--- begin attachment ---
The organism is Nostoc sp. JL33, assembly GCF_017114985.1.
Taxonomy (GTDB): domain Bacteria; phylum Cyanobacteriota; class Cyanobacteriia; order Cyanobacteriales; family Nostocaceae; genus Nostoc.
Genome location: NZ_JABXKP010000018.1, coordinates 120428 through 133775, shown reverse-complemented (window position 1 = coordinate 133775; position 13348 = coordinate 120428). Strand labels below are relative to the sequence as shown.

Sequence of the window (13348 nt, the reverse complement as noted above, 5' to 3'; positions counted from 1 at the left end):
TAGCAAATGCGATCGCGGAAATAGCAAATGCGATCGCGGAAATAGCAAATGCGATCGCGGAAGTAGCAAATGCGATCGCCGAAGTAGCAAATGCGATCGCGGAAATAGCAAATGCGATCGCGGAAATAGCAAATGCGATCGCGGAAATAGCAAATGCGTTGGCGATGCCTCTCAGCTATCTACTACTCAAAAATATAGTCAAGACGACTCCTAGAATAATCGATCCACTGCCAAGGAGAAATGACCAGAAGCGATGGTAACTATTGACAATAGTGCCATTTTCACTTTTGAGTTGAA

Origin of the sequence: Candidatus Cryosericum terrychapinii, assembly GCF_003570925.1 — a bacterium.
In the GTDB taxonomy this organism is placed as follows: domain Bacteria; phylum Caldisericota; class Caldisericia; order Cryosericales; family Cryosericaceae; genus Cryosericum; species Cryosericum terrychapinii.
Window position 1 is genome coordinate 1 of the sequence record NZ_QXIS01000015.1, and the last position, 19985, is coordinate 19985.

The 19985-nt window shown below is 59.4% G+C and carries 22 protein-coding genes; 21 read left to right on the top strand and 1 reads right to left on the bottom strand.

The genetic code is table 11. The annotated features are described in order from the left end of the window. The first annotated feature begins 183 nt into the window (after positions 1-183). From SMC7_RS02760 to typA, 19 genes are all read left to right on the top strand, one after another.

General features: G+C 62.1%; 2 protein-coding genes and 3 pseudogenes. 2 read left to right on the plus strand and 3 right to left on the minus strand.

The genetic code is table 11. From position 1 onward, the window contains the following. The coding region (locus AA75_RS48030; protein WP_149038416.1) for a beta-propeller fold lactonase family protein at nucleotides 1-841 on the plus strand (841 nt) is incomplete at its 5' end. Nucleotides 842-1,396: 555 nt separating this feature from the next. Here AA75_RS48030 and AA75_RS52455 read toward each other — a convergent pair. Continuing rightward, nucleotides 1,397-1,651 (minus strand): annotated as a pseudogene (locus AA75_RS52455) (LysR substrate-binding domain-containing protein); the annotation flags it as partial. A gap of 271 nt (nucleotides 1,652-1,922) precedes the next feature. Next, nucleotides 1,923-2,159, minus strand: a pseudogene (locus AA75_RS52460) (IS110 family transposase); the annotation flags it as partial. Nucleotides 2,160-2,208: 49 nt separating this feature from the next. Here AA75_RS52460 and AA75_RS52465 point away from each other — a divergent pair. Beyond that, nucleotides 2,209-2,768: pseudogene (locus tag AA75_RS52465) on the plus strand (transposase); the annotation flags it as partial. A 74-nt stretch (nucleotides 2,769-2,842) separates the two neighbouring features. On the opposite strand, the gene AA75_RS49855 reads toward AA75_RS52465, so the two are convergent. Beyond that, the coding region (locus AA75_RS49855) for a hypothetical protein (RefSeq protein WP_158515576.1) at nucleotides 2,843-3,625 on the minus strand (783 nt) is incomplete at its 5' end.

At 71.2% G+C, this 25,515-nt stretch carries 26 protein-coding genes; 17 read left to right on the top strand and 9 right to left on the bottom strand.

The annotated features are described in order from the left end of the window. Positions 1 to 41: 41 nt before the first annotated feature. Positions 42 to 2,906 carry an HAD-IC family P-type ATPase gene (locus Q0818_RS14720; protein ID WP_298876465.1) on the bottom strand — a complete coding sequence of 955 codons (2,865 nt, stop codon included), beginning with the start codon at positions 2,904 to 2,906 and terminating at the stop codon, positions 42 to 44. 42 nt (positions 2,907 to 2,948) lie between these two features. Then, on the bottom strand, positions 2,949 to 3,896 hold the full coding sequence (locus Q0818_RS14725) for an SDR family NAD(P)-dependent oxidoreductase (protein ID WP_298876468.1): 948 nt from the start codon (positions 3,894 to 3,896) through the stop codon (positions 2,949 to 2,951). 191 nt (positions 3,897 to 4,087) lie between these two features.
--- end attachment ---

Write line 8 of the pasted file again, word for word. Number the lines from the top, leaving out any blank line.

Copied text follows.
Window position 1 is genome coordinate 1 of the sequence record NZ_QXIS01000015.1, and the last position, 19985, is coordinate 19985.